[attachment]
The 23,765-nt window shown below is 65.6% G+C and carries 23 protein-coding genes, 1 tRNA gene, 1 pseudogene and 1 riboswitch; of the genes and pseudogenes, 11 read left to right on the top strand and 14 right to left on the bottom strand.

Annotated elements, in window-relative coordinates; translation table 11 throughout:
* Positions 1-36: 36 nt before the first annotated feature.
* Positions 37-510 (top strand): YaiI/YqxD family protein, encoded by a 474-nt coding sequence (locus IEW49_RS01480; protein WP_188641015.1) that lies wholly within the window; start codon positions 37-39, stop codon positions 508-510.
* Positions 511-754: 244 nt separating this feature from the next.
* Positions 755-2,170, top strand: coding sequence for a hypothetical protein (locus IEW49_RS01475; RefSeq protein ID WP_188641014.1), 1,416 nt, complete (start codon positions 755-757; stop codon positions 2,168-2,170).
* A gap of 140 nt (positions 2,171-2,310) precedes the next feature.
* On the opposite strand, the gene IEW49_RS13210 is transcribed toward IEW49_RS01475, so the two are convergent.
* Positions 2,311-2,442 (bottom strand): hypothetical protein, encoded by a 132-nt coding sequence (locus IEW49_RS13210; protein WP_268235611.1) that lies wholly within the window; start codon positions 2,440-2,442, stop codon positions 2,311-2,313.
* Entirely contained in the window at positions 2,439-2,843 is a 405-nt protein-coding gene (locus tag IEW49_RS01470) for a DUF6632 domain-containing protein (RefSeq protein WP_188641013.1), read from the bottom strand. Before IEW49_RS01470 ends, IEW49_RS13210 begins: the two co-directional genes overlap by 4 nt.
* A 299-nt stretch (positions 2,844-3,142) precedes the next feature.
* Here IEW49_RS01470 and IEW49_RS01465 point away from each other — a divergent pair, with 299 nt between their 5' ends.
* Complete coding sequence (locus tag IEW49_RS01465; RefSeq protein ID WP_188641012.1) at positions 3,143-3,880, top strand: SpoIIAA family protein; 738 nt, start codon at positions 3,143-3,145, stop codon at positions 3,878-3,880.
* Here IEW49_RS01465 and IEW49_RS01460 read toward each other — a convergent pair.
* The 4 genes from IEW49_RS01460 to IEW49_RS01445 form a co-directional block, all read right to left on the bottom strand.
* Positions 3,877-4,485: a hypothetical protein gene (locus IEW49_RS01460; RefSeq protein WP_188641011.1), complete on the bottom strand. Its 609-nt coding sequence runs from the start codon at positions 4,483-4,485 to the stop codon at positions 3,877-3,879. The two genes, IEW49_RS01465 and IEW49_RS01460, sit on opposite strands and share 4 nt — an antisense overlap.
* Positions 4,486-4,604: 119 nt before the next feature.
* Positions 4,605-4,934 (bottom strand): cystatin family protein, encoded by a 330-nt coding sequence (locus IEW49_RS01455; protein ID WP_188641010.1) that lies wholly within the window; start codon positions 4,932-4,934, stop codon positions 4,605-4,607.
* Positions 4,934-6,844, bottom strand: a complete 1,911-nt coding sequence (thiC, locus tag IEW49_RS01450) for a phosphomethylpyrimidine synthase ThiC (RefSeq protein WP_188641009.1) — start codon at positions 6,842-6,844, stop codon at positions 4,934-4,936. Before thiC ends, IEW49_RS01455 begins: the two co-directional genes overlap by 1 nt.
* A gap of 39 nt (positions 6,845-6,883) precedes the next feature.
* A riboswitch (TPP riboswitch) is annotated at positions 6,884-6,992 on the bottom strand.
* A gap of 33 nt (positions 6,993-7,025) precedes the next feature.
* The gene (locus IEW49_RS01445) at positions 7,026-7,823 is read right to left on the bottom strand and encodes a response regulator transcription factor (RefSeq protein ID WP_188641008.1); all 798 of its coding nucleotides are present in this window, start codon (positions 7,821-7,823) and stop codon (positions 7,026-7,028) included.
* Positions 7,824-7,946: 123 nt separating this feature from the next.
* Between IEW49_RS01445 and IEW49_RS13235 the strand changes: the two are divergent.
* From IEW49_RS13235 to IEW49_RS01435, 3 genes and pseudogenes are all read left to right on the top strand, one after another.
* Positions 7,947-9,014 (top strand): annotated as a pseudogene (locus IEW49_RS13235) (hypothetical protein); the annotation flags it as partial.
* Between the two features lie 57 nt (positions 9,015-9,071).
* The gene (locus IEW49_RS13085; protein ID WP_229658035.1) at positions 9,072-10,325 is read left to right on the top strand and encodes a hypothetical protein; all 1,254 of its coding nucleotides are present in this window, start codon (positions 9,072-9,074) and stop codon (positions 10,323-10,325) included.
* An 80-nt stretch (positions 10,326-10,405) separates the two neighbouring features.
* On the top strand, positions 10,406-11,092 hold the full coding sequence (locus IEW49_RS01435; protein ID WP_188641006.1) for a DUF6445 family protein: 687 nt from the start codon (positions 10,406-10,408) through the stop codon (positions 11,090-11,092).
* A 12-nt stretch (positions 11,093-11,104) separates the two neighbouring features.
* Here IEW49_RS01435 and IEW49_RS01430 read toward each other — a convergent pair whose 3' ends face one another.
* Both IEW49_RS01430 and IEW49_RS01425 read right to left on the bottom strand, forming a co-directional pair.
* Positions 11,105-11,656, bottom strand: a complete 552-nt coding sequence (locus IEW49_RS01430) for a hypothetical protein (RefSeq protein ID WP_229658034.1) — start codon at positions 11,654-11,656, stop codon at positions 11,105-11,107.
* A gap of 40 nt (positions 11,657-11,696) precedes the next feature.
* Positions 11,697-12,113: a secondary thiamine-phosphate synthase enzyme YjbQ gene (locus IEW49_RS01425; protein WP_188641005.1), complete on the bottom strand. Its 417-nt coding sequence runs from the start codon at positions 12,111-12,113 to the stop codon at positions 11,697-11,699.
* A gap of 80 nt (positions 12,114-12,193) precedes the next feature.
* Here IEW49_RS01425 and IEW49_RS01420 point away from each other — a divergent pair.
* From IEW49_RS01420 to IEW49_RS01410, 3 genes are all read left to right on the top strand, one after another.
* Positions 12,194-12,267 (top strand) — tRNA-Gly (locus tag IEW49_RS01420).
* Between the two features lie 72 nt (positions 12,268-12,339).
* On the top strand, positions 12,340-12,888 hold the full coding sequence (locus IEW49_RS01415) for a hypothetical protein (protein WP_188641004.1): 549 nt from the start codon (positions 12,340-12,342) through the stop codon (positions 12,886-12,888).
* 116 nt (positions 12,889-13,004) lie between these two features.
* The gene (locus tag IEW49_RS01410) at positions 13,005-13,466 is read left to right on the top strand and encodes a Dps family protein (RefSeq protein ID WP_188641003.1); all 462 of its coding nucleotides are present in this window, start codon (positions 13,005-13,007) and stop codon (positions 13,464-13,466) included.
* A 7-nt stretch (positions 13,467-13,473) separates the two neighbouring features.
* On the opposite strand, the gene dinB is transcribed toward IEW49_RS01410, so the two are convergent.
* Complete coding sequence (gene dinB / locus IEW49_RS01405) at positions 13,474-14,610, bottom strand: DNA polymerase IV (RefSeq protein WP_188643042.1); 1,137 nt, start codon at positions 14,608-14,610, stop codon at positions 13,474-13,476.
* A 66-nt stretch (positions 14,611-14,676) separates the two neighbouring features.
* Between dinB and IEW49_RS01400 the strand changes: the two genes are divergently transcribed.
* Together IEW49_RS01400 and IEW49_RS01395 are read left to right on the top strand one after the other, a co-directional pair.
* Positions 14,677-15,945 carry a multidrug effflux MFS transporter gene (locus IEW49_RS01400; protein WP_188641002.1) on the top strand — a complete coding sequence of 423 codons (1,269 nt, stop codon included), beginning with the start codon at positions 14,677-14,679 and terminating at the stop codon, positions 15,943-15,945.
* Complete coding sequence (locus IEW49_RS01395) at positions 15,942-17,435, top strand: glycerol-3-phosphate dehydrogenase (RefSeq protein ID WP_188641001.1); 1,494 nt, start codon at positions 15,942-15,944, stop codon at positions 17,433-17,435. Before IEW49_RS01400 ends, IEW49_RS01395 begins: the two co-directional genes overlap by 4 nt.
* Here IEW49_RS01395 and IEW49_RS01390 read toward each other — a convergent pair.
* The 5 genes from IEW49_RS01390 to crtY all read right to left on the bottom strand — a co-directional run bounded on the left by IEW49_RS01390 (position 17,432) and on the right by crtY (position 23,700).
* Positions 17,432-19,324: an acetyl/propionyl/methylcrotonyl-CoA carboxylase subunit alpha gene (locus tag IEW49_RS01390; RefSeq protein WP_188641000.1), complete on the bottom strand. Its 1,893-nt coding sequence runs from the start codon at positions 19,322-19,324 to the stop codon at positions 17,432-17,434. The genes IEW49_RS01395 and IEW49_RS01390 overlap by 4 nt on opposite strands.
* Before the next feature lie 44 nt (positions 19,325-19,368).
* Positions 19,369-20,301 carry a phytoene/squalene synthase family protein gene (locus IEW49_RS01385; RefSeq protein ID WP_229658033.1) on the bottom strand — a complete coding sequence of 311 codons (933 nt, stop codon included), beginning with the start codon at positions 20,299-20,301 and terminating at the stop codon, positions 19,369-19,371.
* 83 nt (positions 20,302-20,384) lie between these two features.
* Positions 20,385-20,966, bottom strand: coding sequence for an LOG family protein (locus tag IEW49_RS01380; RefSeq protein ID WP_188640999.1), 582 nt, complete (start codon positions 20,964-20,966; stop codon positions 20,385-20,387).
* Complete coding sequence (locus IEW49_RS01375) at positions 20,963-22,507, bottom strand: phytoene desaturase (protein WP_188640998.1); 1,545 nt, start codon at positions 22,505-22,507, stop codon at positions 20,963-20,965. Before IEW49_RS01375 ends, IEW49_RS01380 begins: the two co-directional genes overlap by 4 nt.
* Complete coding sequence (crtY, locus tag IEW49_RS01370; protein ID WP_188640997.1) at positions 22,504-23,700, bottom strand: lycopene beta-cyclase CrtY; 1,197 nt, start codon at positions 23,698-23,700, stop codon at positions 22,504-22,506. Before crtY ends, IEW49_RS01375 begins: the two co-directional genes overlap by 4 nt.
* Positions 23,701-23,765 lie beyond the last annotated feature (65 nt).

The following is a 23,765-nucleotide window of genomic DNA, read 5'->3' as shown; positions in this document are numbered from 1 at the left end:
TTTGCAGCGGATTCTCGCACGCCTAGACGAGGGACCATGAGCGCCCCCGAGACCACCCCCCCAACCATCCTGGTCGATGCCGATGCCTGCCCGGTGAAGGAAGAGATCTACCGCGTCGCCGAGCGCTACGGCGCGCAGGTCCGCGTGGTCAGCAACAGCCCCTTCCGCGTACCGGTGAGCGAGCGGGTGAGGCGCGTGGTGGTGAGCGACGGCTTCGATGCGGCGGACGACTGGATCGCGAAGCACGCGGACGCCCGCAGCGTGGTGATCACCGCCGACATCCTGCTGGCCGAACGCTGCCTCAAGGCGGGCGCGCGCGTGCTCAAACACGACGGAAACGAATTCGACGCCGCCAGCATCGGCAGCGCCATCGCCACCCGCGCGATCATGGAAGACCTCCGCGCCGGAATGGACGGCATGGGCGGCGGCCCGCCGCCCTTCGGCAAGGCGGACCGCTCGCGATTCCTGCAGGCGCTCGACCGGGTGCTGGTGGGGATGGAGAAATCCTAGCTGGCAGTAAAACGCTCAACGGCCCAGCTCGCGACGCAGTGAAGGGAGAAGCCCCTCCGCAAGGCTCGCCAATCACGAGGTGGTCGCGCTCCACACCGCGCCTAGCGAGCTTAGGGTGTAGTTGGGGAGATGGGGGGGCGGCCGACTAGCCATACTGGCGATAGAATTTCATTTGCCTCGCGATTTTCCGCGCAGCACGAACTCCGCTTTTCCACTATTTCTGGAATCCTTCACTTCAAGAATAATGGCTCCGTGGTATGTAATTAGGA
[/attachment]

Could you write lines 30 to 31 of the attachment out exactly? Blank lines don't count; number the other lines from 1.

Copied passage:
* An 80-nt stretch (positions 10,326-10,405) separates the two neighbouring features.
* On the top strand, positions 10,406-11,092 hold the full coding sequence (locus IEW49_RS01435; protein ID WP_188641006.1) for a DUF6445 family protein: 687 nt from the start codon (positions 10,406-10,408) through the stop codon (positions 11,090-11,092).